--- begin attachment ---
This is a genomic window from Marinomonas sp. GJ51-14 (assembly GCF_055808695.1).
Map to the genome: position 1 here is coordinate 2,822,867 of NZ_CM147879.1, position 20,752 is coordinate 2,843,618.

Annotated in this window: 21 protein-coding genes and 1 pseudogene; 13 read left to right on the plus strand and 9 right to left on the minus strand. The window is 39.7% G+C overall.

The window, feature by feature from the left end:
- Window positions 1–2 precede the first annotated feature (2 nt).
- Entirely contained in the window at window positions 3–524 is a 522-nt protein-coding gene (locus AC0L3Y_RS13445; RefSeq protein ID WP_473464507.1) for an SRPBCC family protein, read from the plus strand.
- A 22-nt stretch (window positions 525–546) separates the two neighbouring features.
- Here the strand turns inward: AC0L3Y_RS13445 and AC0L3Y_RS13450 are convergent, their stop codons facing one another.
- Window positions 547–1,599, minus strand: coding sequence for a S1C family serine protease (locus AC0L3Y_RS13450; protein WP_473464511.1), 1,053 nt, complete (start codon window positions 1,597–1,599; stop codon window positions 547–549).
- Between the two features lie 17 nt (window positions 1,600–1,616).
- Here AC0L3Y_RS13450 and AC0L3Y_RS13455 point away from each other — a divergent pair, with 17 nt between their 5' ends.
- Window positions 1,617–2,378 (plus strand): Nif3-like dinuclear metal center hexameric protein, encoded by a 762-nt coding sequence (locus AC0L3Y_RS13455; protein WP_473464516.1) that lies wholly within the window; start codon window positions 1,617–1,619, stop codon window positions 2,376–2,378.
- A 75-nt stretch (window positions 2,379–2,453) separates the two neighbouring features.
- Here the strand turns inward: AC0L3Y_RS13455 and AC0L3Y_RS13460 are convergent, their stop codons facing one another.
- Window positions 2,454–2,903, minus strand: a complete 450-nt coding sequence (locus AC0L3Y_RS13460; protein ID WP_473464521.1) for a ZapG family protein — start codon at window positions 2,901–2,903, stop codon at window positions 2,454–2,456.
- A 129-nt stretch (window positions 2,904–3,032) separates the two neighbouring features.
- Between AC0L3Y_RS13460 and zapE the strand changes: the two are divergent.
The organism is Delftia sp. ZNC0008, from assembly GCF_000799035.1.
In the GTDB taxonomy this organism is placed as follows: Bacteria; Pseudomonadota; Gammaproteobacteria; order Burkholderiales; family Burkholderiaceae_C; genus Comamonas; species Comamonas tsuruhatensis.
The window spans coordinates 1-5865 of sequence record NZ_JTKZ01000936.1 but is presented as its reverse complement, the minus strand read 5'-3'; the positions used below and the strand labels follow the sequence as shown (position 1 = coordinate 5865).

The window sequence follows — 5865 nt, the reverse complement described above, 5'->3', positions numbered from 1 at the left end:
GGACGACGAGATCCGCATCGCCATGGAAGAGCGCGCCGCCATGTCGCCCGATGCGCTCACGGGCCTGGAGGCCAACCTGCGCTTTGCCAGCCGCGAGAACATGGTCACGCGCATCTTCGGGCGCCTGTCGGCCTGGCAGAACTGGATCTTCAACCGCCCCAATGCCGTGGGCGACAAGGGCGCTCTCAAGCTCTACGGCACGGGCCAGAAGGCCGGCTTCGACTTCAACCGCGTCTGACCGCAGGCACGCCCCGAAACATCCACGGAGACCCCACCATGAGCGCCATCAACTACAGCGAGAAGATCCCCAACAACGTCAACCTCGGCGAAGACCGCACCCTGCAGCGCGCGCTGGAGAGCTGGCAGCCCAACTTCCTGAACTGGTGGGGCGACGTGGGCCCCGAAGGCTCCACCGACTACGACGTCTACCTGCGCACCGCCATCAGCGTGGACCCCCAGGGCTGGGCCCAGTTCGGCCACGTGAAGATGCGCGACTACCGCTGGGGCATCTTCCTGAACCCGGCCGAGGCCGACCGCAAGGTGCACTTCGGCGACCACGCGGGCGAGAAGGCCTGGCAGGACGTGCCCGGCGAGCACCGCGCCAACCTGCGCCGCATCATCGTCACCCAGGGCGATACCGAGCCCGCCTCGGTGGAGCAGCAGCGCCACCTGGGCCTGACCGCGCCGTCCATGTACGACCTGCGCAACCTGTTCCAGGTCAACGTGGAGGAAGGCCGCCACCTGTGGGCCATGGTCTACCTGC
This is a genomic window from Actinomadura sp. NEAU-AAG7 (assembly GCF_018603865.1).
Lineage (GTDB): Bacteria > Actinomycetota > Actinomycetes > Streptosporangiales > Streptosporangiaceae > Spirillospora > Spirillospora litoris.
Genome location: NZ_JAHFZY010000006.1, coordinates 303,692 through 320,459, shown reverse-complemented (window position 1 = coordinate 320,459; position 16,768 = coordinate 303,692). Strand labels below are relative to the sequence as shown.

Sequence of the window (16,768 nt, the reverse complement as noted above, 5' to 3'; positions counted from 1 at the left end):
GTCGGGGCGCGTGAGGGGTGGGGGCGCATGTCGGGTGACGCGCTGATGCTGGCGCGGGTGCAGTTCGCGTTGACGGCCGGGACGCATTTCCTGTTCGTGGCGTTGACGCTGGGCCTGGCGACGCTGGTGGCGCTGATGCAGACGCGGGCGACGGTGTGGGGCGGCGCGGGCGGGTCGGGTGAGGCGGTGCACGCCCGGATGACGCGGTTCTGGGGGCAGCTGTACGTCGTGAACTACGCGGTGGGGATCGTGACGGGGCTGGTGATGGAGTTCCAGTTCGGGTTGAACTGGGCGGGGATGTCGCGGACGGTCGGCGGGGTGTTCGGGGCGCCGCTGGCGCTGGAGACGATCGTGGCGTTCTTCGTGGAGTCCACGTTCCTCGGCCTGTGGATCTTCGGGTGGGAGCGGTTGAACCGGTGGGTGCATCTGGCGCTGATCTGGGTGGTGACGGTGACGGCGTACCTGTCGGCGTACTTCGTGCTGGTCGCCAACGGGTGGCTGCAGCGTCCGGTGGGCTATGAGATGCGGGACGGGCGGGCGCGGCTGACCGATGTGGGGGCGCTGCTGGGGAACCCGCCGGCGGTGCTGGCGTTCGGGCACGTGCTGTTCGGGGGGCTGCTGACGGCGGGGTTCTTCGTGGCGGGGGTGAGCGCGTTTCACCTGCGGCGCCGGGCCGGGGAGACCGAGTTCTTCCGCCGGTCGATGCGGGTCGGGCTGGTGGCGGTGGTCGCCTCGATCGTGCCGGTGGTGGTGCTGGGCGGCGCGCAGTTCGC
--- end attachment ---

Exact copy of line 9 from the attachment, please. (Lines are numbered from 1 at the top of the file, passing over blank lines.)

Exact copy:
- Window positions 547–1,599, minus strand: coding sequence for a S1C family serine protease (locus AC0L3Y_RS13450; protein WP_473464511.1), 1,053 nt, complete (start codon window positions 1,597–1,599; stop codon window positions 547–549).